For most Kiwis living in the city, being constantly connected - either online or by phone - is something taken for granted.
Unfortunately for many people living in rural New Zealand, the same can't be said.
Farmers have been fighting for improved connectivity for years, but as highlighted by a number of photos shared online this week it seems there is still a way to go.
The images, shared on Federated Farmers' Facebook page, show the lengths that some farmers have to go to for a decent cell phone signal.
In one photo, Luke Pepper, Federated Farmers' Ruapehu president, can be seen standing on the roof of his milking shed speaking on the phone.
"He's been known to do Zoom meetings from up there too," the photo's caption reads.
Another image shows a farmer standing knee-deep in a watery paddock on the phone, while another shows someone standing on a horse holding an aerial high up in the sky.
Andrew Hoggard, Federated Farmers's national vice-president, says there's a feeling of frustration among many farmers who struggle to have adequate phone or internet access.
"Things are obviously getting better year after year but there's still that level of frustration knowing how much better it could be or how much more use it could be if you just had a bit better connectivity," Hoggard told Newshub.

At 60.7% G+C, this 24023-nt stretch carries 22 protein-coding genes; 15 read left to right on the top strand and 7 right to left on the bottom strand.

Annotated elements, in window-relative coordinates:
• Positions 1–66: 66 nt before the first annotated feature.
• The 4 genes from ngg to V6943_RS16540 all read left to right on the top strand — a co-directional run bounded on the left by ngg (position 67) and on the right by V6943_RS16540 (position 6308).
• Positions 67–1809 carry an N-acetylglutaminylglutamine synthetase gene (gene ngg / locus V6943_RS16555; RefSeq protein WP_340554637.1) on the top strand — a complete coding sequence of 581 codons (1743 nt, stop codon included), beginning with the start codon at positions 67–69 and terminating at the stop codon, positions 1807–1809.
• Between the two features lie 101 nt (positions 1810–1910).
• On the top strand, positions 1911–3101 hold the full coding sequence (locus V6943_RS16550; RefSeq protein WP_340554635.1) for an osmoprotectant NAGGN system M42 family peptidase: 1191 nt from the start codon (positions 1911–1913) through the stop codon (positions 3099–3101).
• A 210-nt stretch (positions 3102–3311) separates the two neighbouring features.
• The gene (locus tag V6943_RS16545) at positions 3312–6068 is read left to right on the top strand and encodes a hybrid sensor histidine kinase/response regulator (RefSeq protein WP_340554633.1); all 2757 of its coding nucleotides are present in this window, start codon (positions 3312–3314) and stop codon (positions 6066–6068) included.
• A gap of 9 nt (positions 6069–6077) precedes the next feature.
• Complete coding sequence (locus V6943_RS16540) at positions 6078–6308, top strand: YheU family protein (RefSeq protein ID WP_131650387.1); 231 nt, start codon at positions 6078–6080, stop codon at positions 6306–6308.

With farming, like most industries, becoming more and more reliant on apps and internet-based technology, being left in the dark means being left at a disadvantage.
"You've got all this technology, you know what it could do if it would just be able to work like it's intended to - so there's sort of a level of frustration there."
Earlier this year the Government invested a further $15 million in rural broadband in a bid to lift the development and wellbeing of isolated communities in the wake of COVID-19.
Hoggard said that funding would "do a few things", but it "certainly won't fix all the problems".
Some farmers feel forgotten as they struggle to get connected, he said.
"In some of those remote valleys, the more remote spots, they do feel like they're getting left behind where they haven't had the sort of ability to hook in or the improvements haven't quite come to them as fast as they have to others."
Hoggard said he had cell coverage in some parts of his farm but not all.